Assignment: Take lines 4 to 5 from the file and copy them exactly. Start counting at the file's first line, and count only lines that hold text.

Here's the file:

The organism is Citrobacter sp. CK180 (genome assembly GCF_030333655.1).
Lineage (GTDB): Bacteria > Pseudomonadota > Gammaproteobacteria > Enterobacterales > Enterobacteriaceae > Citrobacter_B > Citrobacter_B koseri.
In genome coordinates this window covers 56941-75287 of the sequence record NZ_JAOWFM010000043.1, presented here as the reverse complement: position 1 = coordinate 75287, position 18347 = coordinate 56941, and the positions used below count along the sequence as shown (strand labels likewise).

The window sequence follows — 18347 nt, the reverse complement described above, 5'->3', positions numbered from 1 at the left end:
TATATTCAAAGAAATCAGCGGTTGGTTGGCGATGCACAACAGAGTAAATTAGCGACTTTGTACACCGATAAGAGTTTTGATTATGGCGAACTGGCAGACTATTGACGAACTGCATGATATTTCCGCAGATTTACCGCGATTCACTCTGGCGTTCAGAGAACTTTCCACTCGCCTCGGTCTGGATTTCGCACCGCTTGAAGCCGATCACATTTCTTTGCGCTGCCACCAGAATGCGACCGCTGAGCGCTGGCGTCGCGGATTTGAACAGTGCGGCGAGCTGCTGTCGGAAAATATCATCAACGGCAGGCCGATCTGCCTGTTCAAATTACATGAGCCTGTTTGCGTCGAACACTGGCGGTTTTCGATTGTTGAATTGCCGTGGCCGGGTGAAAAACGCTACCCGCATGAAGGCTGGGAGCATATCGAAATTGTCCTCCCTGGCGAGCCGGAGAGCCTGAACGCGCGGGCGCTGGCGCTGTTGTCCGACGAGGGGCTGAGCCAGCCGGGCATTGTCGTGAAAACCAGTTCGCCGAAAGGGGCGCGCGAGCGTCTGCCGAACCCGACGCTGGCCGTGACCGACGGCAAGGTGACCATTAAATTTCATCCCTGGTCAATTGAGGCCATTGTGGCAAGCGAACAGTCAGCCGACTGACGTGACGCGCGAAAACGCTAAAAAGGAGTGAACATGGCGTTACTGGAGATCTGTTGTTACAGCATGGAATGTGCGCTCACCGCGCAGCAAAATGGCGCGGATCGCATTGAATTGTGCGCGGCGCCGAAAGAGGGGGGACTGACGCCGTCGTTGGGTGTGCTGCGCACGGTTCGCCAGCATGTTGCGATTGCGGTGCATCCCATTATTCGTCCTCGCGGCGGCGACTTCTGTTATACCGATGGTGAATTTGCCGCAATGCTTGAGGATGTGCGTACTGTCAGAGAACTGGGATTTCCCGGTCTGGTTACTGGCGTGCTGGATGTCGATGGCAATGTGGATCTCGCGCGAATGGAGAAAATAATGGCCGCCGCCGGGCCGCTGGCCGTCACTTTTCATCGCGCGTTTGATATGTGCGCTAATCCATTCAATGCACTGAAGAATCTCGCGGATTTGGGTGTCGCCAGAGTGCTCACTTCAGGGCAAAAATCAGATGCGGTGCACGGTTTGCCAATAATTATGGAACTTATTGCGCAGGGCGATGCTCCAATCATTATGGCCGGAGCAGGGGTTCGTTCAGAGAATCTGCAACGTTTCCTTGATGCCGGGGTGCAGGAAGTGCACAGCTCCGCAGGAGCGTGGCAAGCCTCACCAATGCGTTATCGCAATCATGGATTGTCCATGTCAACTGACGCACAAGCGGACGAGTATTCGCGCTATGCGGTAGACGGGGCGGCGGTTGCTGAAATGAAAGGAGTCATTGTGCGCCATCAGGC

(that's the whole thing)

The window sequence follows — 18347 nt, the reverse complement described above, 5'->3', positions numbered from 1 at the left end:
TATATTCAAAGAAATCAGCGGTTGGTTGGCGATGCACAACAGAGTAAATTAGCGACTTTGTACACCGATAAGAGTTTTGATTATGGCGAACTGGCAGACTATTGACGAACTGCATGATATTTCCGCAGATTTACCGCGATTCACTCTGGCGTTCAGAGAACTTTCCACTCGCCTCGGTCTGGATTTCGCACCGCTTGAAGCCGATCACATTTCTTTGCGCTGCCACCAGAATGCGACCGCTGAGCGCTGGCGTCGCGGATTTGAACAGTGCGGCGAGCTGCTGTCGGAAAATATCATCAACGGCAGGCCGATCTGCCTGTTCAAATTACATGAGCCTGTTTGCGTCGAACACTGGCGGTTTTCGATTGTTGAATTGCCGTGGCCGGGTGAAAAACGCTACCCGCATGAAGGCTGGGAGCATATCGAAATTGTCCTCCCTGGCGAGCCGGAGAGCCTGAACGCGCGGGCGCTGGCGCTGTTGTCCGACGAGGGGCTGAGCCAGCCGGGCATTGTCGTGAAAACCAGTTCGCCGAAAGGGGCGCGCGAGCGTCTGCCGAACCCGACGCTGGCCGTGACCGACGGCAAGGTGACCATTAAATTTCATCCCTGGTCAATTGAGGCCATTGTGGCAAGCGAACAGTCAGCCGACTGACGTGACGCGCGAAAACGCTAAAAAGGAGTGAACATGGCGTTACTGGAGATCTGTTGTTACAGCATGGAATGTGCGCTCACCGCGCAGCAAAATGGCGCGGATCGCATTGAATTGTGCGCGGCGCCGAAAGAGGGGGGACTGACGCCGTCGTTGGGTGTGCTGCGCACGGTTCGCCAGCATGTTGCGATTGCGGTGCATCCCATTATTCGTCCTCGCGGCGGCGACTTCTGTTATACCGATGGTGAATTTGCCGCAATGCTTGAGGATGTGCGTACTGTCAGAGAACTGGGATTTCCCGGTCTGGTTACTGGCGTGCTGGATGTCGATGGCAATGTGGATCTCGCGCGAATGGAGAAAATAATGGCCGCCGCCGGGCCGCTGGCCGTCACTTTTCATCGCGCGTTTGATATGTGCGCTAATCCATTCAATGCACTGAAGAATCTCGCGGATTTGGGTGTCGCCAGAGTGCTCACTTCAGGGCAAAAATCAGATGCGGTGCACGGTTTGCCAATAATTATGGAACTTATTGCGCAGGGCGATGCTCCAATCATTATGGCCGGAGCAGGGGTTCGTTCAGAGAATCTGCAACGTTTCCTTGATGCCGGGGTGCAGGAAGTGCACAGCTCCGCAGGAGCGTGGCAAGCCTCACCAATGCGTTATCGCAATCATGGATTGTCCATGTCAACTGACGCACAAGCGGACGAGTATTCGCGCTATGCGGTAGACGGGGCGGCGGTTGCTGAAATGAAAGGAGTCATTGTGCGCCATCAGGC